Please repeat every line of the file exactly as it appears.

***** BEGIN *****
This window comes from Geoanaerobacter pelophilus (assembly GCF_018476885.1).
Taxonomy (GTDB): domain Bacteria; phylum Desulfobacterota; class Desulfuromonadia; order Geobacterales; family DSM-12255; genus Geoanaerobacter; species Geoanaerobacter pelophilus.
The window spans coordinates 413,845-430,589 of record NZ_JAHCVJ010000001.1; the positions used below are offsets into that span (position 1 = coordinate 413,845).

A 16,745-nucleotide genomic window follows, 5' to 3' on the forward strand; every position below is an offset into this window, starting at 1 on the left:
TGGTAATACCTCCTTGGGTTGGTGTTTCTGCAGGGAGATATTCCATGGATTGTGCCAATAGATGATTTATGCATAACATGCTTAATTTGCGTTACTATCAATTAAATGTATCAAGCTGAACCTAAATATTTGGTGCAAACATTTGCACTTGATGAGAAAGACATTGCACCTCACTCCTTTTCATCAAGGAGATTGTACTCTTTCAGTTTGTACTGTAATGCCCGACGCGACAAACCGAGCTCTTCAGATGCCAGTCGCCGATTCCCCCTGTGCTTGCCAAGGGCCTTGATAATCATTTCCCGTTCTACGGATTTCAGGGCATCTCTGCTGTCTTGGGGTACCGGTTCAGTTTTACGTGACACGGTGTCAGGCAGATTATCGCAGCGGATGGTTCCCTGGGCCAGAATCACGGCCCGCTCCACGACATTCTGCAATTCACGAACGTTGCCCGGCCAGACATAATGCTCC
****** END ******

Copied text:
This window comes from Geoanaerobacter pelophilus (assembly GCF_018476885.1).
Taxonomy (GTDB): domain Bacteria; phylum Desulfobacterota; class Desulfuromonadia; order Geobacterales; family DSM-12255; genus Geoanaerobacter; species Geoanaerobacter pelophilus.
The window spans coordinates 413,845-430,589 of record NZ_JAHCVJ010000001.1; the positions used below are offsets into that span (position 1 = coordinate 413,845).

A 16,745-nucleotide genomic window follows, 5' to 3' on the forward strand; every position below is an offset into this window, starting at 1 on the left:
TGGTAATACCTCCTTGGGTTGGTGTTTCTGCAGGGAGATATTCCATGGATTGTGCCAATAGATGATTTATGCATAACATGCTTAATTTGCGTTACTATCAATTAAATGTATCAAGCTGAACCTAAATATTTGGTGCAAACATTTGCACTTGATGAGAAAGACATTGCACCTCACTCCTTTTCATCAAGGAGATTGTACTCTTTCAGTTTGTACTGTAATGCCCGACGCGACAAACCGAGCTCTTCAGATGCCAGTCGCCGATTCCCCCTGTGCTTGCCAAGGGCCTTGATAATCATTTCCCGTTCTACGGATTTCAGGGCATCTCTGCTGTCTTGGGGTACCGGTTCAGTTTTACGTGACACGGTGTCAGGCAGATTATCGCAGCGGATGGTTCCCTGGGCCAGAATCACGGCCCGCTCCACGACATTCTGCAATTCACGAACGTTGCCCGGCCAGACATAATGCTCC